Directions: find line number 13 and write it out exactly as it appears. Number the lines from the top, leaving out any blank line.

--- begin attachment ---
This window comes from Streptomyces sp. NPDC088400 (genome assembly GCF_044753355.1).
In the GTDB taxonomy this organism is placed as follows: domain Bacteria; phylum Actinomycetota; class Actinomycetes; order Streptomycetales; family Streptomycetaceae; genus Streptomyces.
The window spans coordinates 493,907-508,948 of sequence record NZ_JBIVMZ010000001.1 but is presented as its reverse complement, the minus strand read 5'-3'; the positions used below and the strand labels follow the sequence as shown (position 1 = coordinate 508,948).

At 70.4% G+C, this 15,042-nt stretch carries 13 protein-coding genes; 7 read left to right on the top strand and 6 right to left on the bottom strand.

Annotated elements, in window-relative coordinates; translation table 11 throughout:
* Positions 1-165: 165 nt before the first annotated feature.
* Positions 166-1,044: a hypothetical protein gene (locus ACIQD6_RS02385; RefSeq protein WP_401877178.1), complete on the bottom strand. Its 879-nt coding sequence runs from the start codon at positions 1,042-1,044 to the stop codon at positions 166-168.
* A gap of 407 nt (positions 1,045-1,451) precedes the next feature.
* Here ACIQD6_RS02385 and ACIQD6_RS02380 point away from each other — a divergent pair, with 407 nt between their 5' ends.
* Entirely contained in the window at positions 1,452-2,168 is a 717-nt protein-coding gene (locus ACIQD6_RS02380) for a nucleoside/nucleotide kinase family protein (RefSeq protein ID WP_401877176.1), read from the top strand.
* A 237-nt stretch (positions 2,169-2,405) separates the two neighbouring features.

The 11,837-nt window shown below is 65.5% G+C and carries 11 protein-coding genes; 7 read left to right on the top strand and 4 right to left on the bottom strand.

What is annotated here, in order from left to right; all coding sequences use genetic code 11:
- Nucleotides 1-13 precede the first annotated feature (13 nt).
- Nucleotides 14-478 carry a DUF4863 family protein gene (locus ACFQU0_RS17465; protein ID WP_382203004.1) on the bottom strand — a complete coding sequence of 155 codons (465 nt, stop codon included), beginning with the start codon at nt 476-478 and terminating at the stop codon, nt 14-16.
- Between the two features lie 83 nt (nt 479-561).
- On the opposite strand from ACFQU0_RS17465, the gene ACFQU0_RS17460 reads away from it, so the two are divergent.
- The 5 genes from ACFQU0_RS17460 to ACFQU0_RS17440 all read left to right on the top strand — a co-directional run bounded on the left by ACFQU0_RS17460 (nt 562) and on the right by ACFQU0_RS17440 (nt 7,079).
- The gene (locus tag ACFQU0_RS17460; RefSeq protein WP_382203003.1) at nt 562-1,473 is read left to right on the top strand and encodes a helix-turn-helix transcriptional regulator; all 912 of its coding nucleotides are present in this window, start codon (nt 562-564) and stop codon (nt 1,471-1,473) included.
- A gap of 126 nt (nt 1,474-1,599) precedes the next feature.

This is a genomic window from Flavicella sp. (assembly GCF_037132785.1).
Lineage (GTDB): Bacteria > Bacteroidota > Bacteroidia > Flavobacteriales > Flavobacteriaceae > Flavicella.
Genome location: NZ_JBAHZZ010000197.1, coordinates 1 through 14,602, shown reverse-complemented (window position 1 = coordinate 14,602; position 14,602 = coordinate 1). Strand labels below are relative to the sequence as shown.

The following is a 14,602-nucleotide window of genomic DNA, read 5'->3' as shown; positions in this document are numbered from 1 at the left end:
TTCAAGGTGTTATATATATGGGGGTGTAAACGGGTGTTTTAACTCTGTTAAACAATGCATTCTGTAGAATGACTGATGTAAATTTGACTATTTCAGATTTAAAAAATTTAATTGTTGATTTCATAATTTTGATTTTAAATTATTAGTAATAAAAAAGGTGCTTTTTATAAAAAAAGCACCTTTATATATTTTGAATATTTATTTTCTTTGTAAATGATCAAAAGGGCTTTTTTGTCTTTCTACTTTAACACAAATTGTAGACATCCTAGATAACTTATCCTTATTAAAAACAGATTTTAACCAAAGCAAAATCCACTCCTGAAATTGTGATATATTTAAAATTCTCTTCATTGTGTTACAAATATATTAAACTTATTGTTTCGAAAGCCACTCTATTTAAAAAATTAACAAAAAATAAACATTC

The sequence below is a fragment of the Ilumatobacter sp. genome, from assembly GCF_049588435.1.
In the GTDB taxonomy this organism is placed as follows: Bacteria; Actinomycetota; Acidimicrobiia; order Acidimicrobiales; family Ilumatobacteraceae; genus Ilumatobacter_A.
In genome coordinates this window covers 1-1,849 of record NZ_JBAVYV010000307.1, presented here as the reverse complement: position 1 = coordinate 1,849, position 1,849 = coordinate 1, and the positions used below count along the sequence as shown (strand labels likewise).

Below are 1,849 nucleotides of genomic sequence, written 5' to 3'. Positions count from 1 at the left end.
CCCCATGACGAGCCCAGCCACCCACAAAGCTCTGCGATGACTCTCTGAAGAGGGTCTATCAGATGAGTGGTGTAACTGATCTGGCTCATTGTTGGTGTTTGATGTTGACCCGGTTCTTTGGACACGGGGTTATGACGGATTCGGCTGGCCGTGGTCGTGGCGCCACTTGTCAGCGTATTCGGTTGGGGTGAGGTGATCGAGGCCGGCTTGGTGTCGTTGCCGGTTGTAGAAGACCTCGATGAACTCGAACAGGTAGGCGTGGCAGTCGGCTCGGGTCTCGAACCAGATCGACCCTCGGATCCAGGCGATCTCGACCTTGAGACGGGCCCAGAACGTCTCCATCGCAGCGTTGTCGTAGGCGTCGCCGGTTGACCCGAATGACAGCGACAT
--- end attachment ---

What is annotated here, in order from left to right; all coding sequences use genetic code 11: